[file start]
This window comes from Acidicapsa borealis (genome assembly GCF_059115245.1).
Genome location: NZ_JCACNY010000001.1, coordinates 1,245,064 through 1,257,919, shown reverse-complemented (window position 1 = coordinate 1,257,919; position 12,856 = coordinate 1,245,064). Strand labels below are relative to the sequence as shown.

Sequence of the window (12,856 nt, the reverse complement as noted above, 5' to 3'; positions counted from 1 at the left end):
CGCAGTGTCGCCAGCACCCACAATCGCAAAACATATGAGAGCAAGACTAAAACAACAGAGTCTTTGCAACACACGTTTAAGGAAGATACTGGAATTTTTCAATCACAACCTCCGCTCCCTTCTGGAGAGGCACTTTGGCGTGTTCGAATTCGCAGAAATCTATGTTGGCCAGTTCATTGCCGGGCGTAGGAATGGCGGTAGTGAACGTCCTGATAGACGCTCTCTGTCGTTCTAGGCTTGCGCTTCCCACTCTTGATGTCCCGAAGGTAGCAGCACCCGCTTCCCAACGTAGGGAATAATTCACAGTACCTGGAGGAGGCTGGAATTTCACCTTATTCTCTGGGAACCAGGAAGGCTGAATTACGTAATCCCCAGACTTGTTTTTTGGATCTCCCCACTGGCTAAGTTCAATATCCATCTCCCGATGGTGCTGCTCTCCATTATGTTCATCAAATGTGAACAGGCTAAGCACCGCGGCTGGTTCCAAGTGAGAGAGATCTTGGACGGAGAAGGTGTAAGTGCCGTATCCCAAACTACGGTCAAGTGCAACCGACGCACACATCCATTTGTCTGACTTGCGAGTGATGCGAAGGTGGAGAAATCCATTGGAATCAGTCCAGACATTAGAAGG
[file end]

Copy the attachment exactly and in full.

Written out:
This window comes from Acidicapsa borealis (genome assembly GCF_059115245.1).
Genome location: NZ_JCACNY010000001.1, coordinates 1,245,064 through 1,257,919, shown reverse-complemented (window position 1 = coordinate 1,257,919; position 12,856 = coordinate 1,245,064). Strand labels below are relative to the sequence as shown.

Sequence of the window (12,856 nt, the reverse complement as noted above, 5' to 3'; positions counted from 1 at the left end):
CGCAGTGTCGCCAGCACCCACAATCGCAAAACATATGAGAGCAAGACTAAAACAACAGAGTCTTTGCAACACACGTTTAAGGAAGATACTGGAATTTTTCAATCACAACCTCCGCTCCCTTCTGGAGAGGCACTTTGGCGTGTTCGAATTCGCAGAAATCTATGTTGGCCAGTTCATTGCCGGGCGTAGGAATGGCGGTAGTGAACGTCCTGATAGACGCTCTCTGTCGTTCTAGGCTTGCGCTTCCCACTCTTGATGTCCCGAAGGTAGCAGCACCCGCTTCCCAACGTAGGGAATAATTCACAGTACCTGGAGGAGGCTGGAATTTCACCTTATTCTCTGGGAACCAGGAAGGCTGAATTACGTAATCCCCAGACTTGTTTTTTGGATCTCCCCACTGGCTAAGTTCAATATCCATCTCCCGATGGTGCTGCTCTCCATTATGTTCATCAAATGTGAACAGGCTAAGCACCGCGGCTGGTTCCAAGTGAGAGAGATCTTGGACGGAGAAGGTGTAAGTGCCGTATCCCAAACTACGGTCAAGTGCAACCGACGCACACATCCATTTGTCTGACTTGCGAGTGATGCGAAGGTGGAGAAATCCATTGGAATCAGTCCAGACATTAGAAGG